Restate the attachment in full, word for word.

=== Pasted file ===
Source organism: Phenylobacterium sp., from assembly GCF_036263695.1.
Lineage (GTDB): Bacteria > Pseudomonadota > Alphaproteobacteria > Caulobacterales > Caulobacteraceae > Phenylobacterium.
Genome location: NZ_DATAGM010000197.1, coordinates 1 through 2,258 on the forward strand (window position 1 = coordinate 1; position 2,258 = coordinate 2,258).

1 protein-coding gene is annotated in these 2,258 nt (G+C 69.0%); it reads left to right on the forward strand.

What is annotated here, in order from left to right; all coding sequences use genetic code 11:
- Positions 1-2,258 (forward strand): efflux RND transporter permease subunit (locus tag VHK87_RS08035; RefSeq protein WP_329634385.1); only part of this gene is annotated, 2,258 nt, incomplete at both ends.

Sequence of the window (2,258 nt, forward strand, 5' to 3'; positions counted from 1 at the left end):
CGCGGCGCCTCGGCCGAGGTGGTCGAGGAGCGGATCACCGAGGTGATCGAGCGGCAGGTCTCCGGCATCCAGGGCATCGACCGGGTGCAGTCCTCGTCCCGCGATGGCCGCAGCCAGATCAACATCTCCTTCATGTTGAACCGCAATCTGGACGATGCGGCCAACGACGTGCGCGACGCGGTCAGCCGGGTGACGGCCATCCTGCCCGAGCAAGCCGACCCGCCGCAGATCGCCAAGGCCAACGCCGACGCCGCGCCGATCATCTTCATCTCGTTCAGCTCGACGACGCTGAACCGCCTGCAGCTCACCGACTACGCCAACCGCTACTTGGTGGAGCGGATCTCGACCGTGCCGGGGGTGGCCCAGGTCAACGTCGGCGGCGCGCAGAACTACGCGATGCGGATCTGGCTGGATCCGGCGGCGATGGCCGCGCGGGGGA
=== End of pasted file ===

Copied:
Source organism: Phenylobacterium sp., from assembly GCF_036263695.1.
Lineage (GTDB): Bacteria > Pseudomonadota > Alphaproteobacteria > Caulobacterales > Caulobacteraceae > Phenylobacterium.
Genome location: NZ_DATAGM010000197.1, coordinates 1 through 2,258 on the forward strand (window position 1 = coordinate 1; position 2,258 = coordinate 2,258).

1 protein-coding gene is annotated in these 2,258 nt (G+C 69.0%); it reads left to right on the forward strand.

What is annotated here, in order from left to right; all coding sequences use genetic code 11:
- Positions 1-2,258 (forward strand): efflux RND transporter permease subunit (locus tag VHK87_RS08035; RefSeq protein WP_329634385.1); only part of this gene is annotated, 2,258 nt, incomplete at both ends.

Sequence of the window (2,258 nt, forward strand, 5' to 3'; positions counted from 1 at the left end):
CGCGGCGCCTCGGCCGAGGTGGTCGAGGAGCGGATCACCGAGGTGATCGAGCGGCAGGTCTCCGGCATCCAGGGCATCGACCGGGTGCAGTCCTCGTCCCGCGATGGCCGCAGCCAGATCAACATCTCCTTCATGTTGAACCGCAATCTGGACGATGCGGCCAACGACGTGCGCGACGCGGTCAGCCGGGTGACGGCCATCCTGCCCGAGCAAGCCGACCCGCCGCAGATCGCCAAGGCCAACGCCGACGCCGCGCCGATCATCTTCATCTCGTTCAGCTCGACGACGCTGAACCGCCTGCAGCTCACCGACTACGCCAACCGCTACTTGGTGGAGCGGATCTCGACCGTGCCGGGGGTGGCCCAGGTCAACGTCGGCGGCGCGCAGAACTACGCGATGCGGATCTGGCTGGATCCGGCGGCGATGGCCGCGCGGGGGA